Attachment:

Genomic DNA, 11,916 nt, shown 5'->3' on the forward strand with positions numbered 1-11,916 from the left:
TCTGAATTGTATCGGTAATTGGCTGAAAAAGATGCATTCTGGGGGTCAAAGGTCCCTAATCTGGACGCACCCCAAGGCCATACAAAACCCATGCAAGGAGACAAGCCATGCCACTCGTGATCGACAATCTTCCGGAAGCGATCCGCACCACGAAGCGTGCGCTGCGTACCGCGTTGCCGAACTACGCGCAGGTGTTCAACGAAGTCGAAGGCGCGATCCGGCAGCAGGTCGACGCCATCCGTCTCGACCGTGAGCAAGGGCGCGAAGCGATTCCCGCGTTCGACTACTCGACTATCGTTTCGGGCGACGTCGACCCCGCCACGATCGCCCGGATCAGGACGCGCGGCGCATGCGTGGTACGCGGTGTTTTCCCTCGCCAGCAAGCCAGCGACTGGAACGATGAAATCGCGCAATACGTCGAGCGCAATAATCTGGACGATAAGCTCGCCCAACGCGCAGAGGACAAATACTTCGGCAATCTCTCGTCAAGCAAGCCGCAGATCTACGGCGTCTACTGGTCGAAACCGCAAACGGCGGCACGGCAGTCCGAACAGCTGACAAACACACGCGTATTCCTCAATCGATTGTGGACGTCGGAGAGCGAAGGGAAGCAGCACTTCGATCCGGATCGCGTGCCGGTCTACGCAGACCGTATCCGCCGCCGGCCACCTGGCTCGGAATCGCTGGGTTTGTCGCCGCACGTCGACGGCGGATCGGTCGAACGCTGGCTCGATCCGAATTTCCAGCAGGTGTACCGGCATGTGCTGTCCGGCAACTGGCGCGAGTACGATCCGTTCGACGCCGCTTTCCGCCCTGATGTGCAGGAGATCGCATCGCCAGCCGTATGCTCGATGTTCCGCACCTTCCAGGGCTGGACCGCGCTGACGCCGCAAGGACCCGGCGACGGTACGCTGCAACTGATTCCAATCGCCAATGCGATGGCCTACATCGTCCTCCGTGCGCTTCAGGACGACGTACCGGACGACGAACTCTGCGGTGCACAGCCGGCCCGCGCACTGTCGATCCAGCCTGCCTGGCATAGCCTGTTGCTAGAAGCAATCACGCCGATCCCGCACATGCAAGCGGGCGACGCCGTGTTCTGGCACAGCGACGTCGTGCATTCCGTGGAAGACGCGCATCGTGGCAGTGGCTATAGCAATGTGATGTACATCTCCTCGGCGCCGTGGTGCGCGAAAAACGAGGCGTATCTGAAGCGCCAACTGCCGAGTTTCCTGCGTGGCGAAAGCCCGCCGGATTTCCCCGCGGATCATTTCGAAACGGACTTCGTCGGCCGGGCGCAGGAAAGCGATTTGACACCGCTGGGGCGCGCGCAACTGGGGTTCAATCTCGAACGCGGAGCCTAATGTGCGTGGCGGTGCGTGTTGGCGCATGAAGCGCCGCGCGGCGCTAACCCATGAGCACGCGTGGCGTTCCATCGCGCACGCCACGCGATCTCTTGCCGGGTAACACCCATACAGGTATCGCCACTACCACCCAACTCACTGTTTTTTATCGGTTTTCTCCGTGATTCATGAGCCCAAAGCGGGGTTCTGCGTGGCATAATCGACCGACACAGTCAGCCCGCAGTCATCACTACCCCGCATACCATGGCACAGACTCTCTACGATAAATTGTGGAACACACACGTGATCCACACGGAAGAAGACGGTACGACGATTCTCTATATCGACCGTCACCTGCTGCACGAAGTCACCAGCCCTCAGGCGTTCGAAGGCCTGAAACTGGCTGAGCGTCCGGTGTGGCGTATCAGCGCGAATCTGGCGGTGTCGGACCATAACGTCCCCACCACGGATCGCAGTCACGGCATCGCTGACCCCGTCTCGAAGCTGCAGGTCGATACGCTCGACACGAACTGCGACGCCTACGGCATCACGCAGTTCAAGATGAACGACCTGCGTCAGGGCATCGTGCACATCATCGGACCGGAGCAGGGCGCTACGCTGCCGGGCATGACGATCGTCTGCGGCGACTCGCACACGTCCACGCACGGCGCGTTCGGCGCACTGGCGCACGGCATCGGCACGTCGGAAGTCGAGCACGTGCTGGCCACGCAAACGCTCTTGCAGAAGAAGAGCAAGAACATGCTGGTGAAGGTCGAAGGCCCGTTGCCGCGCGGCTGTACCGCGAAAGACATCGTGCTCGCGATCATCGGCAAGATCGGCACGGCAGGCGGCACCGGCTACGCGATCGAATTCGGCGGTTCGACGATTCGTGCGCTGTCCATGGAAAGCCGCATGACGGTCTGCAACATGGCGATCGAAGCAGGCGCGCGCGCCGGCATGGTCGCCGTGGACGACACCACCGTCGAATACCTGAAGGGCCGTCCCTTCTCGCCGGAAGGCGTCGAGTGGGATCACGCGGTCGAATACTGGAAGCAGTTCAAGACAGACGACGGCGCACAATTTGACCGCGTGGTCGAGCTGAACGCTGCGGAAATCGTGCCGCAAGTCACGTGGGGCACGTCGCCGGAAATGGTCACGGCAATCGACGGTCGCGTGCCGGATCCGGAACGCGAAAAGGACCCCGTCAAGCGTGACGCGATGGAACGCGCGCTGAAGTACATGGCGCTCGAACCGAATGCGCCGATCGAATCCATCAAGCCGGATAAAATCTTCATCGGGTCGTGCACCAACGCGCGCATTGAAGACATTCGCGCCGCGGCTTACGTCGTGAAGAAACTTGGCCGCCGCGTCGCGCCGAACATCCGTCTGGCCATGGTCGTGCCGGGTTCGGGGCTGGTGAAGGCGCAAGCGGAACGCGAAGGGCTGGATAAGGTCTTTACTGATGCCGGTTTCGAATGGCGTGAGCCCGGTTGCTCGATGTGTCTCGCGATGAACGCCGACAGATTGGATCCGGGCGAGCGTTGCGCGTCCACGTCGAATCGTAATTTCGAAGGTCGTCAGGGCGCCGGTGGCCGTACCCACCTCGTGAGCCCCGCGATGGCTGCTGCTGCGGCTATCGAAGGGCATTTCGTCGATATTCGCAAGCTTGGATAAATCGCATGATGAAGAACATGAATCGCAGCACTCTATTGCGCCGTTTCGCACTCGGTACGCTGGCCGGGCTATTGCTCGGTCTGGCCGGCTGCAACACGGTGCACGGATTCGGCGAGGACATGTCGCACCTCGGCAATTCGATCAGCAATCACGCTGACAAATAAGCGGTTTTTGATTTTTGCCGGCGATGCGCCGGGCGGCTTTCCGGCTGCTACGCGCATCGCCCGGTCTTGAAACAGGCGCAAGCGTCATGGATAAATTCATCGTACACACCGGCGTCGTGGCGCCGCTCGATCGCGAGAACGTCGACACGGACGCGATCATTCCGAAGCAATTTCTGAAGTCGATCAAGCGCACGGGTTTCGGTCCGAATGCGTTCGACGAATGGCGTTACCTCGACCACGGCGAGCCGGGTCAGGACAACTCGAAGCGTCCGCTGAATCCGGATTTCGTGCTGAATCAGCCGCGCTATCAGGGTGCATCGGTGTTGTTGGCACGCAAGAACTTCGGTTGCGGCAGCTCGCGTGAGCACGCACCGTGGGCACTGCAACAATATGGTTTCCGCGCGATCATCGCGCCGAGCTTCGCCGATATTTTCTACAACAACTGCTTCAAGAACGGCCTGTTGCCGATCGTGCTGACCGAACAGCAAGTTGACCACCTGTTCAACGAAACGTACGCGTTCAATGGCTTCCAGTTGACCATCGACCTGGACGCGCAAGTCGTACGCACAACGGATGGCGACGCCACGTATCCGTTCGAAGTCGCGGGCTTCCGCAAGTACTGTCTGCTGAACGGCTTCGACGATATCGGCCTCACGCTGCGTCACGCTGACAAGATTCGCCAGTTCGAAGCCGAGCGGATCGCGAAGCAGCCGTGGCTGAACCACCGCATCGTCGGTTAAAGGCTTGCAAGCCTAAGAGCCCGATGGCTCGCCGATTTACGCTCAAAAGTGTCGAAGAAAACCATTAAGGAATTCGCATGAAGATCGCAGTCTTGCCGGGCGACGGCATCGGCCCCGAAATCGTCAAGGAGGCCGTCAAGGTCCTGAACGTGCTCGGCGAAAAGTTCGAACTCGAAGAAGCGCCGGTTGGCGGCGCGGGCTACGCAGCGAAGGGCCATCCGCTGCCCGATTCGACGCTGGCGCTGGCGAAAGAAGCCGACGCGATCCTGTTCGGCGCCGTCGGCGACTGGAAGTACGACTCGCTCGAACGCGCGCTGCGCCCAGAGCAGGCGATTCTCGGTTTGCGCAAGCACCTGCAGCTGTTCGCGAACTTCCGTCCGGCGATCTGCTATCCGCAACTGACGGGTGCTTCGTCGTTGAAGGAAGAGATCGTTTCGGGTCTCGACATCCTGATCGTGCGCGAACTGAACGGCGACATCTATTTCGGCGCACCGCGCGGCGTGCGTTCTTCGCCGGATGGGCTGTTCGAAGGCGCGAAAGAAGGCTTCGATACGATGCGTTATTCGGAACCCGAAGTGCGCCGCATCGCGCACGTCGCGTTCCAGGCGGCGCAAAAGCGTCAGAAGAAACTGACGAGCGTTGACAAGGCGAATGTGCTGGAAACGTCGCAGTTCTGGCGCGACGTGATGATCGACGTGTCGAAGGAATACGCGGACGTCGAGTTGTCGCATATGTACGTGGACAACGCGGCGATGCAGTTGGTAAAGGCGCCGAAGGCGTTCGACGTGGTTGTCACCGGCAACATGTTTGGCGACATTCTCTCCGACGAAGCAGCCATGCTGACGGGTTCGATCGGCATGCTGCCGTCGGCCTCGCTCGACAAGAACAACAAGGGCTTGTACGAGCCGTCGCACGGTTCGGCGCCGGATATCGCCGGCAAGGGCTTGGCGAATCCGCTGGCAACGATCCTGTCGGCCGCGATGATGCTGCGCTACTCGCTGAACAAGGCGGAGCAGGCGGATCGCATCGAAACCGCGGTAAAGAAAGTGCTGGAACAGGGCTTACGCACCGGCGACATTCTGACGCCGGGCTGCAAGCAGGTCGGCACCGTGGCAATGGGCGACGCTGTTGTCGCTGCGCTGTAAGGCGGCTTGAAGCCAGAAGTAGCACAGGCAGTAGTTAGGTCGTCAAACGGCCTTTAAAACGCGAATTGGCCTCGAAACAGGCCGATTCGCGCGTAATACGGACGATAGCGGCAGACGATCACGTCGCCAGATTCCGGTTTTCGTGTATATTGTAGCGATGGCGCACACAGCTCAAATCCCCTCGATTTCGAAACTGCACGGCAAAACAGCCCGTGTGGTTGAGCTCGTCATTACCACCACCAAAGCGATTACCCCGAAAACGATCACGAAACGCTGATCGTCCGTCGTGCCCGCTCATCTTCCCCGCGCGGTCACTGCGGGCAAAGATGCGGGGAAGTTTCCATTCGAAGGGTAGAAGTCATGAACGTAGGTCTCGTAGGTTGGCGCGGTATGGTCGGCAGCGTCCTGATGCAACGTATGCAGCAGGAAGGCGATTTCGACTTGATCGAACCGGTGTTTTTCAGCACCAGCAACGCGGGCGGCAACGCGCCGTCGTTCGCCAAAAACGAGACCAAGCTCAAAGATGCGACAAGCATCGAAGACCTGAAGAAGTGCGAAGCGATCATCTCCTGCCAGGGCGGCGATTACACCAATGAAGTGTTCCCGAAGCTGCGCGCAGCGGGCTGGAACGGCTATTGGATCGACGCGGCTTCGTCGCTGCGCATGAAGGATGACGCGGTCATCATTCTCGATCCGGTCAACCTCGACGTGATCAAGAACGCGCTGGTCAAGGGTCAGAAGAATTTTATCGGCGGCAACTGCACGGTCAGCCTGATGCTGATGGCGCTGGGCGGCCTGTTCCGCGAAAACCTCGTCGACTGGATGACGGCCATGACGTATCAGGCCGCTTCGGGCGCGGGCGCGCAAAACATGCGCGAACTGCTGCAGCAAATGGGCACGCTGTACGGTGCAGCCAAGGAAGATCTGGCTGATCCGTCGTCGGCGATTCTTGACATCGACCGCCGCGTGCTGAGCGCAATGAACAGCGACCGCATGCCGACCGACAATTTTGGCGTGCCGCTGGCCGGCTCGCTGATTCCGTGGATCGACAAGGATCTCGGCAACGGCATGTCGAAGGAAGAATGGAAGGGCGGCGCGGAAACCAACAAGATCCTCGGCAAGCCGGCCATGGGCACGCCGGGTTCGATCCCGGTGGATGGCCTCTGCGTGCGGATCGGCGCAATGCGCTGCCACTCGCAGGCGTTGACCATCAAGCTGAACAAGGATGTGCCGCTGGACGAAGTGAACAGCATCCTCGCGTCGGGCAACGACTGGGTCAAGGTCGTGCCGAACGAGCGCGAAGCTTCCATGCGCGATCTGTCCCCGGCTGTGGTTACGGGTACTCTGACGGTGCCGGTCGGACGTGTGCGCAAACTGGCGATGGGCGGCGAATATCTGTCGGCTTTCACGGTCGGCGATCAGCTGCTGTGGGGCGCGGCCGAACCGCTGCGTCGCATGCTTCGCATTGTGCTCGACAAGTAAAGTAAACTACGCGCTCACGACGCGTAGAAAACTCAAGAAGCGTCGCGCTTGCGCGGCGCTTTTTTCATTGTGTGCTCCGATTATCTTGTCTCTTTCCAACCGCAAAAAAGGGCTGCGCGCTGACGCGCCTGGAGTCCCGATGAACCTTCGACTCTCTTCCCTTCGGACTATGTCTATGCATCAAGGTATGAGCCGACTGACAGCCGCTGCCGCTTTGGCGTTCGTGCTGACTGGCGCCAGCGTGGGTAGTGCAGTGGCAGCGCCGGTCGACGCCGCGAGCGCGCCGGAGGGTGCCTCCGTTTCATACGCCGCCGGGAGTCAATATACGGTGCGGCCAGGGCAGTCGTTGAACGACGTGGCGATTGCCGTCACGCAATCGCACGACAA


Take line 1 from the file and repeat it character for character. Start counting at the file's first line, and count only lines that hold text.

Genomic DNA, 11,916 nt, shown 5'->3' on the forward strand with positions numbered 1-11,916 from the left: